Growing up, I’ve never heard any of my neighbors having any trouble with the police. Of course that’s very much a half rural, almost un-industrialized environment where almost everybody knows everybody else. Even if you don’t know that particular person, you know somebody who knows him. The unemployment rate is very high among young people and often a mother had to quit her job to give her position to her son if she didn’t want to see her son staying unemployed. Whenever a bicycle was stolen, or a chicken was missing–a lot of people raised their own chicken to supplement their diet–an inquiry would come out of the neighborhood and all the idle young people would be questioned by their parents or their relatives. Now I think of it, it was very much an age discrimination and age profiling thing going on. Why weren’t the middle-aged or old people questioned? Is it a traditional bias that stealing is young people’s forte? I don’t know and I never asked. Whenever a couple was quarreling too loudly, the neighbors would tap on their door. During the summer when the doors were often not shut to allow better air circulation, neighbors would barge in and forcefully break up a physical fight if there was one. Most likely the male neighbor would drag the husband away to cool him down, while the female neighbor would sit down with the wife to have a joint session to vent of their grievances.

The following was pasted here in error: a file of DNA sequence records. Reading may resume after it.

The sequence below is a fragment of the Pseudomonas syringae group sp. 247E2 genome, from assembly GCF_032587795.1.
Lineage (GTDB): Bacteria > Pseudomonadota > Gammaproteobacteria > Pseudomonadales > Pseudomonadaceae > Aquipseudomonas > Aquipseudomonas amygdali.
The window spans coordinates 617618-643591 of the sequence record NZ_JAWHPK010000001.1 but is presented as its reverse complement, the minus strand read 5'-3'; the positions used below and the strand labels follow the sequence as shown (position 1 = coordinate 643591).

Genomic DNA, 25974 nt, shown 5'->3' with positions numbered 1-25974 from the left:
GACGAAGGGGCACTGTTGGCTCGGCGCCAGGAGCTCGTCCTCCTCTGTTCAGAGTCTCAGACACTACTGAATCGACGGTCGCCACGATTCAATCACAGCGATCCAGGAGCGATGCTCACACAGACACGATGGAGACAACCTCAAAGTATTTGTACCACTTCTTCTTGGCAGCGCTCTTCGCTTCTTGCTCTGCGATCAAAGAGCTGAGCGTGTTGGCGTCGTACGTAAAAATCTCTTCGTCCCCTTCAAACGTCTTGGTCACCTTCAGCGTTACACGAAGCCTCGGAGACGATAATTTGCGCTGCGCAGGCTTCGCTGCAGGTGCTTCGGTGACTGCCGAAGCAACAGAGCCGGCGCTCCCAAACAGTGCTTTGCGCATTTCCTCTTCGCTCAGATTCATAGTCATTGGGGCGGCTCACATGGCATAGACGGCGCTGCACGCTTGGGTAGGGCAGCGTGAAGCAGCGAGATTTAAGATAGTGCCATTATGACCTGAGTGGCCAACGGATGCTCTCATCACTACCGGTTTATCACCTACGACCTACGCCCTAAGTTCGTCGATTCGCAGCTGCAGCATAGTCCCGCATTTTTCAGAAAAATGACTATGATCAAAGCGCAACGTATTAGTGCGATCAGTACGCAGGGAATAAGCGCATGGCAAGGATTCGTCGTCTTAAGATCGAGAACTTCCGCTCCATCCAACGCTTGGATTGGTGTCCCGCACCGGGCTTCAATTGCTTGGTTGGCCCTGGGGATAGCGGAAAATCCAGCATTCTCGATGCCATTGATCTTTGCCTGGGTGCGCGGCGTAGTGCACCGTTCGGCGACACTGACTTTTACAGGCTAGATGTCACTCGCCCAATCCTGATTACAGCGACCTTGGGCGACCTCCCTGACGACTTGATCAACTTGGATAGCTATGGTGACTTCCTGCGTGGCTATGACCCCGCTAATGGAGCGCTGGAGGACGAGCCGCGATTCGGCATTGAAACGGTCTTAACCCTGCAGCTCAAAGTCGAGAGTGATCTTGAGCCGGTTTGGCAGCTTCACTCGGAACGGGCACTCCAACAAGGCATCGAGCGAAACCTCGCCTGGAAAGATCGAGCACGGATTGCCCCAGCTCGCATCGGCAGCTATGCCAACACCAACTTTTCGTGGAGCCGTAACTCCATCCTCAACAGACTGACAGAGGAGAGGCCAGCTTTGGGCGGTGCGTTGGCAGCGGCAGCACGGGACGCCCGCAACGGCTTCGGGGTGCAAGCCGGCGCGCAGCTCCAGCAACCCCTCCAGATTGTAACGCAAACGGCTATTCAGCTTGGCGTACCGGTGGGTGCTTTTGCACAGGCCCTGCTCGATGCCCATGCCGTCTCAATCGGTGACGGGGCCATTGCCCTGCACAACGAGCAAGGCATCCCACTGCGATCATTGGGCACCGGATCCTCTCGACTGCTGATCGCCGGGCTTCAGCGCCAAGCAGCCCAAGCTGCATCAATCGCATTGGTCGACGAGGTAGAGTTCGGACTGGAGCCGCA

Here in New Jersey, I was a little shocked when I heard that police is sometimes called when families squabble. Three stories really shocked me. One involves a girl, who’s a new arrival. She came to marry an immigrant from East Europe somewhere and they got to know each other online. Her new husband lived with his mother and a place that’s OK for two people were now made to accommodate three people. It’s no surprise that she quarreled with her mother-in-law so seriously that her mother-in-law called the police, accusing her of assault and battery. The mother-in-law relented the next day and dropped the charges, but she had to stay behind bars for a night. Another story involves too colleagues which I will relate in a long piece I am writing right now. The third one is about two neighbors–one blowing dry leaves to the yard of the other, one putting garbage out in front of the property of the other, one accusing the other of renting out rooms. I was surprised to learn that one calls police on the other for these petty problems. I thought all these above problems should be resolved without the police involvement, but obviously I was wrong.